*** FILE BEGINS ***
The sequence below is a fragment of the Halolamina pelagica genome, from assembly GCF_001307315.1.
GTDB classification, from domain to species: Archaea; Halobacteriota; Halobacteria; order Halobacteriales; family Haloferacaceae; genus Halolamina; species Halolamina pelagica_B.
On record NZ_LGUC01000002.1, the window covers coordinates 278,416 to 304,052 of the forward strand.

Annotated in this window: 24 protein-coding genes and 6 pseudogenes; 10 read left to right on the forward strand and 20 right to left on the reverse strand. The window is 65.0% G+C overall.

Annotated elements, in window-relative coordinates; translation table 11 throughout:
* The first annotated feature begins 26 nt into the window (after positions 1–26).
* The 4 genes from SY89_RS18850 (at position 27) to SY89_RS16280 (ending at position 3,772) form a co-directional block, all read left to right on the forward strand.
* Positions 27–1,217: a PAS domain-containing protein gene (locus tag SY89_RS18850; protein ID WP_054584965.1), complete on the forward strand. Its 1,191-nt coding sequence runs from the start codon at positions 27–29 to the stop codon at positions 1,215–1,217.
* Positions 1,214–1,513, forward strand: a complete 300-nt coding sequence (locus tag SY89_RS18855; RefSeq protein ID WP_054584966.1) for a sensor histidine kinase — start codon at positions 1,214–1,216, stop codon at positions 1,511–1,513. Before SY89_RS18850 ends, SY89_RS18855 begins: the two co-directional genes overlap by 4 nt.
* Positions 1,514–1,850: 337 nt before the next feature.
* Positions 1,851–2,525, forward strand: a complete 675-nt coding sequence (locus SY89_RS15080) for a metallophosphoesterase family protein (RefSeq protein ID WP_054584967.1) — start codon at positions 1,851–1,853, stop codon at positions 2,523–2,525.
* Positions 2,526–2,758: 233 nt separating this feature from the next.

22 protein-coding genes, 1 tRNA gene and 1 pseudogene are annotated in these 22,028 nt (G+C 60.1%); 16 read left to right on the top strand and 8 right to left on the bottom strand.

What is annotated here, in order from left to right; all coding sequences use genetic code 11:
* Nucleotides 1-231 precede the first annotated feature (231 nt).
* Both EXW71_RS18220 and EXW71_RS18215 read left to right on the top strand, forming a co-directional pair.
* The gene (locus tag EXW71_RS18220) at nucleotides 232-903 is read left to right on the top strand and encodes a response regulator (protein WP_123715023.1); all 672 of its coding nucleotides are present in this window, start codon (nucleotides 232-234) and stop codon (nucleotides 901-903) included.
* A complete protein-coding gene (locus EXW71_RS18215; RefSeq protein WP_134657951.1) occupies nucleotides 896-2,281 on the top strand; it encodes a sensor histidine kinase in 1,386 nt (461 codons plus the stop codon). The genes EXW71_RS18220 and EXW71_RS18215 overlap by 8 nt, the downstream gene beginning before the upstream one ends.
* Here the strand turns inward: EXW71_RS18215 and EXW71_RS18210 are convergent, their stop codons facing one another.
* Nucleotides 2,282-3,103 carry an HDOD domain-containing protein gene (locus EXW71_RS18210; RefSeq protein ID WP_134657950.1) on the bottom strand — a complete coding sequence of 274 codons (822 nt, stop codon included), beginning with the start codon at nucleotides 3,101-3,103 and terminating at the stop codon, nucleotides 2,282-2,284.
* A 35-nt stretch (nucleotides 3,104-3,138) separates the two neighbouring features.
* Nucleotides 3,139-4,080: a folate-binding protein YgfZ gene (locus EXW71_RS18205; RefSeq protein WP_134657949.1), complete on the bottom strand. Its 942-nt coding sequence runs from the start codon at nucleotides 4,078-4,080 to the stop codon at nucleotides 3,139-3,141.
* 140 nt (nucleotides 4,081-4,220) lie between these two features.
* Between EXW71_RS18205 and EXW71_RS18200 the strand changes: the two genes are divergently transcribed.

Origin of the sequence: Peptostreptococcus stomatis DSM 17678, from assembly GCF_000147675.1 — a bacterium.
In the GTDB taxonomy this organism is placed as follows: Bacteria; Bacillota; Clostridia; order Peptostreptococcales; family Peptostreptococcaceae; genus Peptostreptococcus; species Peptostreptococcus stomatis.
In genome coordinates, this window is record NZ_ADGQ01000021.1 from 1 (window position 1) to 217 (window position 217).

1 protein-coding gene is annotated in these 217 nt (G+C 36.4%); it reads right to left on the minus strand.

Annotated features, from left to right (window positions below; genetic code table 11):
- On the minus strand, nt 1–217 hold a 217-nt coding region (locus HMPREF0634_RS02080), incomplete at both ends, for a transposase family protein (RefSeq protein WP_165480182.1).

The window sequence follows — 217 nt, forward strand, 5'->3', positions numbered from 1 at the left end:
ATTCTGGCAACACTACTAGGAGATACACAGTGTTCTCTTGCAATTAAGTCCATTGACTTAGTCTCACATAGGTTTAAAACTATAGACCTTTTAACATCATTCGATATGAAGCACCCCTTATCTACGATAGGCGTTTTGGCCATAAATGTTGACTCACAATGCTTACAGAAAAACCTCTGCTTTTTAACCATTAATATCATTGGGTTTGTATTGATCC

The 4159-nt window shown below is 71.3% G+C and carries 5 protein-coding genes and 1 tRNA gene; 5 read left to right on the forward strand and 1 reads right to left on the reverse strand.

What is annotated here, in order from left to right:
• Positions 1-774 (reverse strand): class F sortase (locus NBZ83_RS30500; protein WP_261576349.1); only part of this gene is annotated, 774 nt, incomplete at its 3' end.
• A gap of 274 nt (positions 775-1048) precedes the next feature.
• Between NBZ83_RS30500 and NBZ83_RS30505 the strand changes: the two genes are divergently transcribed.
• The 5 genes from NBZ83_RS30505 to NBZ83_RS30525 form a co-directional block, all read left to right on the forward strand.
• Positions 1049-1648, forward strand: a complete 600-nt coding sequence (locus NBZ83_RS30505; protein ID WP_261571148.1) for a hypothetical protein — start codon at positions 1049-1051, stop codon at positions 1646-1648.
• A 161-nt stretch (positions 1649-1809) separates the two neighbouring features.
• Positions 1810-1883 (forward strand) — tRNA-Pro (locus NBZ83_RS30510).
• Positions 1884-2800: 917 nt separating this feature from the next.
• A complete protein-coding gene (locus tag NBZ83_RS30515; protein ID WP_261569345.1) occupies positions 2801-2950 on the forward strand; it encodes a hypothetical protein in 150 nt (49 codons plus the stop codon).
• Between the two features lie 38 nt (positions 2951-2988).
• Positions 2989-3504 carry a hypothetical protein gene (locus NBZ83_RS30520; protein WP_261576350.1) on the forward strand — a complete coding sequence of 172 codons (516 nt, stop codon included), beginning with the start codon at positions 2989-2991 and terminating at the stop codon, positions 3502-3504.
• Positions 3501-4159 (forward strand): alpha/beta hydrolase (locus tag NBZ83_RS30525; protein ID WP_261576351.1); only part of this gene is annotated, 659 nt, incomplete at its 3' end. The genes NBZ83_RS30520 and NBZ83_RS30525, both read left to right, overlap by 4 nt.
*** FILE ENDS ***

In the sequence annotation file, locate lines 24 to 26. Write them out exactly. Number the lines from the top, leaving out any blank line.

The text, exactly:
* Between EXW71_RS18205 and EXW71_RS18200 the strand changes: the two genes are divergently transcribed.

Origin of the sequence: Peptostreptococcus stomatis DSM 17678, from assembly GCF_000147675.1 — a bacterium.
In the GTDB taxonomy this organism is placed as follows: Bacteria; Bacillota; Clostridia; order Peptostreptococcales; family Peptostreptococcaceae; genus Peptostreptococcus; species Peptostreptococcus stomatis.